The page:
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Search results for "Safety Scientists"
Journal Article > Study
Singer SJ, Molina G, Li Z, et al. J Am Coll Surg. 2016;223:568-580.e2.
Although checklists have been shown to improve safety and surgical mortality, they can be difficult to implement, which limits their effectiveness in clinical practice. This study examined whether perceptions of teamwork predicted checklist performance. Trained observers used standardized tools to rate the extent of checklist completion and quality of teamwork. They found that checklists were implemented as intended in only 3% of cases. Surgical teams with better surgeon buy-in to checklists, clinical leadership, communication, and overall teamwork completed more checklist components. Clinical factors, including older patient age and longer duration of surgery, were also associated with performing more of the checklist. The authors suggest that teamwork is critical to checklist implementation. A PSNet interview discussed the challenges of implementing checklists in health care.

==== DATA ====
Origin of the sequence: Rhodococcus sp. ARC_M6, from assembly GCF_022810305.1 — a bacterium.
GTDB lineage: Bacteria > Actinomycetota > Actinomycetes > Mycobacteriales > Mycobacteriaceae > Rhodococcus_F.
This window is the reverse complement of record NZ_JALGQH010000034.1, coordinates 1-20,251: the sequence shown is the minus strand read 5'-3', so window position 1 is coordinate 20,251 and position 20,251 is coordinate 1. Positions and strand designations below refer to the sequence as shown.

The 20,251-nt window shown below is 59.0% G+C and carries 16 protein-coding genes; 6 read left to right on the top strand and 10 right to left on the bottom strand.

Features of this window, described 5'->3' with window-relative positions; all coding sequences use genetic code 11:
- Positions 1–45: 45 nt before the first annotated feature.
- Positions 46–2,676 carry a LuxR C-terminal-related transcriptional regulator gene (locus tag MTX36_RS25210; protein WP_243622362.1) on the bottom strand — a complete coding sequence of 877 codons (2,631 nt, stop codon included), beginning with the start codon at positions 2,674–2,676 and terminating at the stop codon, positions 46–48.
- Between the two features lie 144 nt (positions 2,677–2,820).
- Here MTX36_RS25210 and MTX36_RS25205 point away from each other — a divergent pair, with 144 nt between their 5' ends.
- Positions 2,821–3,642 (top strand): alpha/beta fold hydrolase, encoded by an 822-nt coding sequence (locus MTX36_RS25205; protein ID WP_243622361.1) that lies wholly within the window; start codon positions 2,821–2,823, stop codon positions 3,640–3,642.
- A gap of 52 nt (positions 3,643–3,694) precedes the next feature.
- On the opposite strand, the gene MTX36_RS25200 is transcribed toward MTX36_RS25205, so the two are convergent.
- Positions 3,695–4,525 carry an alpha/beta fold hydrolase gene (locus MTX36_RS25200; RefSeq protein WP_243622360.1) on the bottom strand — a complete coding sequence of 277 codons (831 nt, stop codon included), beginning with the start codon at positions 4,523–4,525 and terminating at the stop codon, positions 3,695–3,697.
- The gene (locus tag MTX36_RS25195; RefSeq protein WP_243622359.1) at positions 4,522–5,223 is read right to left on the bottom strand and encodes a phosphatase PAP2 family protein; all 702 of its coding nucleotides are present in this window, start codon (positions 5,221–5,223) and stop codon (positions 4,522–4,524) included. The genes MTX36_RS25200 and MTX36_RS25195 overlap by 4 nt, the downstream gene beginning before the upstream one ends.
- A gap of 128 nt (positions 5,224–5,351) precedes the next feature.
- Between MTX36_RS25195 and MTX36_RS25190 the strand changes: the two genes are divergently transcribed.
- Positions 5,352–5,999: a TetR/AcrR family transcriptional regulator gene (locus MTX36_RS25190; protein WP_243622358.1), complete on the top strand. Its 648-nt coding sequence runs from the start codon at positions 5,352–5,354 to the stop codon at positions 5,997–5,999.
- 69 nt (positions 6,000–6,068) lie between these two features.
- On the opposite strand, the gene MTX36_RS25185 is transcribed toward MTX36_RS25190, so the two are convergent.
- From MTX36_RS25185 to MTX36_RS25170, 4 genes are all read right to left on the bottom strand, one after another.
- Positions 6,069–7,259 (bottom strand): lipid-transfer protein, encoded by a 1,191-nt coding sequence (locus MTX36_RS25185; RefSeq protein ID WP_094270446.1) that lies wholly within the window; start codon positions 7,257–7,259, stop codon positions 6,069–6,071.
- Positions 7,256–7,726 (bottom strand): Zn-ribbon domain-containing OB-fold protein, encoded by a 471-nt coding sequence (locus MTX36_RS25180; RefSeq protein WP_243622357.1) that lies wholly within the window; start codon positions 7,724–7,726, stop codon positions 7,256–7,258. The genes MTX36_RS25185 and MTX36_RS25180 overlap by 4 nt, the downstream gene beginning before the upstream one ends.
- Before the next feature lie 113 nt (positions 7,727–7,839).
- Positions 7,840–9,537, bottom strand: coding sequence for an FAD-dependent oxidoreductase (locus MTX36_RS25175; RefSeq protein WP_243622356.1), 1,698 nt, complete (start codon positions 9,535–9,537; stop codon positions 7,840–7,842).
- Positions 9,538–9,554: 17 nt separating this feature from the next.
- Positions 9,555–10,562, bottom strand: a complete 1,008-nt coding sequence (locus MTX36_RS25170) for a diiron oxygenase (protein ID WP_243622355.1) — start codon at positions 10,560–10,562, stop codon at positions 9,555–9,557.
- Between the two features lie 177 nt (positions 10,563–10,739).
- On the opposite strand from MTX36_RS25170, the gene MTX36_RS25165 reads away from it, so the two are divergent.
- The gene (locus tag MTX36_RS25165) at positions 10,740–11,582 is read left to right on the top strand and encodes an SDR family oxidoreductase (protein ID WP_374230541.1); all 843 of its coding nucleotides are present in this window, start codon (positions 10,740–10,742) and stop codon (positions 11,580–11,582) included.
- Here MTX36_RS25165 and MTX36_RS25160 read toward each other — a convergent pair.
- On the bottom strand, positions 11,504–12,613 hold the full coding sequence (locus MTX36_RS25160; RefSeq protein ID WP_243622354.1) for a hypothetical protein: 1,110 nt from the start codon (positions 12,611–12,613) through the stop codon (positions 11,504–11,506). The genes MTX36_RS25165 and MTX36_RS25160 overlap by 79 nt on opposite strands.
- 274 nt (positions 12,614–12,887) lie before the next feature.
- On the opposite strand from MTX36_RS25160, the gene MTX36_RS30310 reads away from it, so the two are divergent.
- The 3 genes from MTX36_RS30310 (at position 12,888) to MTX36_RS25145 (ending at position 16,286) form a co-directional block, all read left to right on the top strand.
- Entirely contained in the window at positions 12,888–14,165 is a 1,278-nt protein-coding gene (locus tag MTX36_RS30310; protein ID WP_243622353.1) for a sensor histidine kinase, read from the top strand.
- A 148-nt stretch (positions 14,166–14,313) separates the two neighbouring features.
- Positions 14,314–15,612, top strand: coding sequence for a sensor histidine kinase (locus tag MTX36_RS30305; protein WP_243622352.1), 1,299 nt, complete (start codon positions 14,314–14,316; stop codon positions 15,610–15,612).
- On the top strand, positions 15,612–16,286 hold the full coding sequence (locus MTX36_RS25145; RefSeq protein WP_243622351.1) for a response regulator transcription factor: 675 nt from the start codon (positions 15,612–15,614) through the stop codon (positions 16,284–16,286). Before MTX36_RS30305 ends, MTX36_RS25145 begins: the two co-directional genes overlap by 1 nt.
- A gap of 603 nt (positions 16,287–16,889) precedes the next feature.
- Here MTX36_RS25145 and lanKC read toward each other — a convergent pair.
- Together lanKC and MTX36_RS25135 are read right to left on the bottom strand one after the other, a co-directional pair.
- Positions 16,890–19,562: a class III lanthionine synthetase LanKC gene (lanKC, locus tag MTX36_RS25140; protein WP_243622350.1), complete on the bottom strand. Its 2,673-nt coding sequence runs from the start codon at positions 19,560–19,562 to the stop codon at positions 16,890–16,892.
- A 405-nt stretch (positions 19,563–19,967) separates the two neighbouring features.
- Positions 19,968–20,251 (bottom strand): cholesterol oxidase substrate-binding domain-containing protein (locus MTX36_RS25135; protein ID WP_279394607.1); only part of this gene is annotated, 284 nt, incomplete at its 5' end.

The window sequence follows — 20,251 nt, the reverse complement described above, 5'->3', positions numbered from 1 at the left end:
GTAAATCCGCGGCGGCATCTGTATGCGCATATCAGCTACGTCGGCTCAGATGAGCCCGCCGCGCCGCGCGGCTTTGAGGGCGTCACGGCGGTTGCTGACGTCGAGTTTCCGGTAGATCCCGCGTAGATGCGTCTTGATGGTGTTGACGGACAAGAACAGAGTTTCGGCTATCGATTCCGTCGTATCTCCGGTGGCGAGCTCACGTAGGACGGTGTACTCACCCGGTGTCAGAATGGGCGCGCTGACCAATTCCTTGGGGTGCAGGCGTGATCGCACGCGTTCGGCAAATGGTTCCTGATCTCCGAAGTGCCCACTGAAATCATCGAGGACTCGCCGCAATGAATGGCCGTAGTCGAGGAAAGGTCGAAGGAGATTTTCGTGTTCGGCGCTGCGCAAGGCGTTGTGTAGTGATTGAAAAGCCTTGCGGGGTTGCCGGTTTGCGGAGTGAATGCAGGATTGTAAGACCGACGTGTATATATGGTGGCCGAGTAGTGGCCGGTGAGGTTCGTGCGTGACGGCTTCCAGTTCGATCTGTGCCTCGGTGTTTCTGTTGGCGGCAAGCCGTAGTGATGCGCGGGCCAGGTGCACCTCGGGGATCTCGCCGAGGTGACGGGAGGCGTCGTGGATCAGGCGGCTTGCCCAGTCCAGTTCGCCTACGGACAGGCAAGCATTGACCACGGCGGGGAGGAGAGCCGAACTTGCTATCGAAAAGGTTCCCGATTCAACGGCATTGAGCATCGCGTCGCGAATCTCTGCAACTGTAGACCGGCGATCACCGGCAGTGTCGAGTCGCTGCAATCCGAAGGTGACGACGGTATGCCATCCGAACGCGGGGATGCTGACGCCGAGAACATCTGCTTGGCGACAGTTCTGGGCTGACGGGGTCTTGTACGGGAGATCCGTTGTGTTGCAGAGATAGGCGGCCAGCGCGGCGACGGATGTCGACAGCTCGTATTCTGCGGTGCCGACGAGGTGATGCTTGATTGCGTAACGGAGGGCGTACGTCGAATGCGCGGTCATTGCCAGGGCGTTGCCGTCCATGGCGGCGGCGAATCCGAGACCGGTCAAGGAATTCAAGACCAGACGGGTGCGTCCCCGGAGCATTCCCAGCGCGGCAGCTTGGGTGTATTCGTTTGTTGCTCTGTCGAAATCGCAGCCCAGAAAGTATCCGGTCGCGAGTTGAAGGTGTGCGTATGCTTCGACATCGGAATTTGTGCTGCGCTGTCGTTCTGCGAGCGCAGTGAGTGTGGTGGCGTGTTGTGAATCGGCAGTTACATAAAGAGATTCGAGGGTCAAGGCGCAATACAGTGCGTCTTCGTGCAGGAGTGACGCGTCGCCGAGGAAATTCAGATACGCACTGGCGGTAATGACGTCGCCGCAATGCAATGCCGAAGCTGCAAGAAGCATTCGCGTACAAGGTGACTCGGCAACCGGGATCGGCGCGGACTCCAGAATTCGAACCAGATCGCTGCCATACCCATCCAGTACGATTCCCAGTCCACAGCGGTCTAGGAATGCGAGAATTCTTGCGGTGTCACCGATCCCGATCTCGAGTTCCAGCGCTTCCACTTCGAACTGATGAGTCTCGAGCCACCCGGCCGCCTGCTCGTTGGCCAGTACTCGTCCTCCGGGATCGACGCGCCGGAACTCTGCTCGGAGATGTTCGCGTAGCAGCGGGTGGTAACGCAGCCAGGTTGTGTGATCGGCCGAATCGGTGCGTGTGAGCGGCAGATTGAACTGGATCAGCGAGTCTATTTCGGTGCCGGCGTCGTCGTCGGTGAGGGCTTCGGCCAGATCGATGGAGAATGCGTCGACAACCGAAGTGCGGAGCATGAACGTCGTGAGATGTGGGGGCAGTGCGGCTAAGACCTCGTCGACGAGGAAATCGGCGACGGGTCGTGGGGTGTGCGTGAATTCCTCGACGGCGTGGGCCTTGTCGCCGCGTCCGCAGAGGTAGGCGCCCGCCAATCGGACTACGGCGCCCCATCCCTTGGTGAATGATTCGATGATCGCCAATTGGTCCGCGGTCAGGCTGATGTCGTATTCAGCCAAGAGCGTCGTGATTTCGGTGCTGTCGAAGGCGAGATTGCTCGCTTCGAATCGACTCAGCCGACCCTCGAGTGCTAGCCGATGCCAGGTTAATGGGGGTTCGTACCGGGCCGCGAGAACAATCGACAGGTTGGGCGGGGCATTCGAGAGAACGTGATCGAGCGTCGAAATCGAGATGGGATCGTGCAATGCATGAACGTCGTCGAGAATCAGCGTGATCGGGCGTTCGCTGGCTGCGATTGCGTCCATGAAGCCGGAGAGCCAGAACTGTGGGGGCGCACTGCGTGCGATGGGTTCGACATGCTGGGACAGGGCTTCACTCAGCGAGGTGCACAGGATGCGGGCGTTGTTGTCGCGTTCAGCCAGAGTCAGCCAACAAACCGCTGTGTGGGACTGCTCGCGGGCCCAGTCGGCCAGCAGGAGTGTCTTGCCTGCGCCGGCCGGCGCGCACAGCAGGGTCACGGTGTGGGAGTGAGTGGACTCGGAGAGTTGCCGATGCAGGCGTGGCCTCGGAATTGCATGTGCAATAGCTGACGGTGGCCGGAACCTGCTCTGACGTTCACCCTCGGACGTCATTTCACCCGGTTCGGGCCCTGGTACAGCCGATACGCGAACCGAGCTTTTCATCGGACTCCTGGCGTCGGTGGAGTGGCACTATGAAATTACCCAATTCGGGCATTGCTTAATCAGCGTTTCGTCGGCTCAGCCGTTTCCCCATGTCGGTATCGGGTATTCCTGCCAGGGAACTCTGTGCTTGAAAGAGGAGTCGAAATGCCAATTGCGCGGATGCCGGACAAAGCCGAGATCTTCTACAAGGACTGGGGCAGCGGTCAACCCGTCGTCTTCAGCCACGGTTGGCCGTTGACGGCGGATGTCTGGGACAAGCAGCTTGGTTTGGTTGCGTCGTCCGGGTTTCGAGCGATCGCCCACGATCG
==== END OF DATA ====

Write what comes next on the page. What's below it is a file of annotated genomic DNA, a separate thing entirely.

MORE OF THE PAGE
Journal Article > Review
Debono DS, Greenfield D, Travaglia JF, et al. BMC Health Serv Res. 2013;13:175.
Although workarounds may be essential to effective care delivery in some instances, they also pose significant risks to patient safety. This systematic review of nursing workarounds builds upon a similar study. The article includes illustrative examples of both individual and collective workarounds, as well as the potential effects in acute care settings for patients, staff, and organizations. The authors conclude that the research on nursing workarounds has been heterogeneous and "relatively underdeveloped." A previous AHRQ WebM&M perspective discussed workarounds on the front lines of health care.
Journal Article > Commentary
Elliott M, Page K, Worrall-Carter L. Contemp Nurse. 2012;43:22-28.
This commentary discusses how Reason's accident causation model is used to analyze adverse events and identify factors that contribute to error.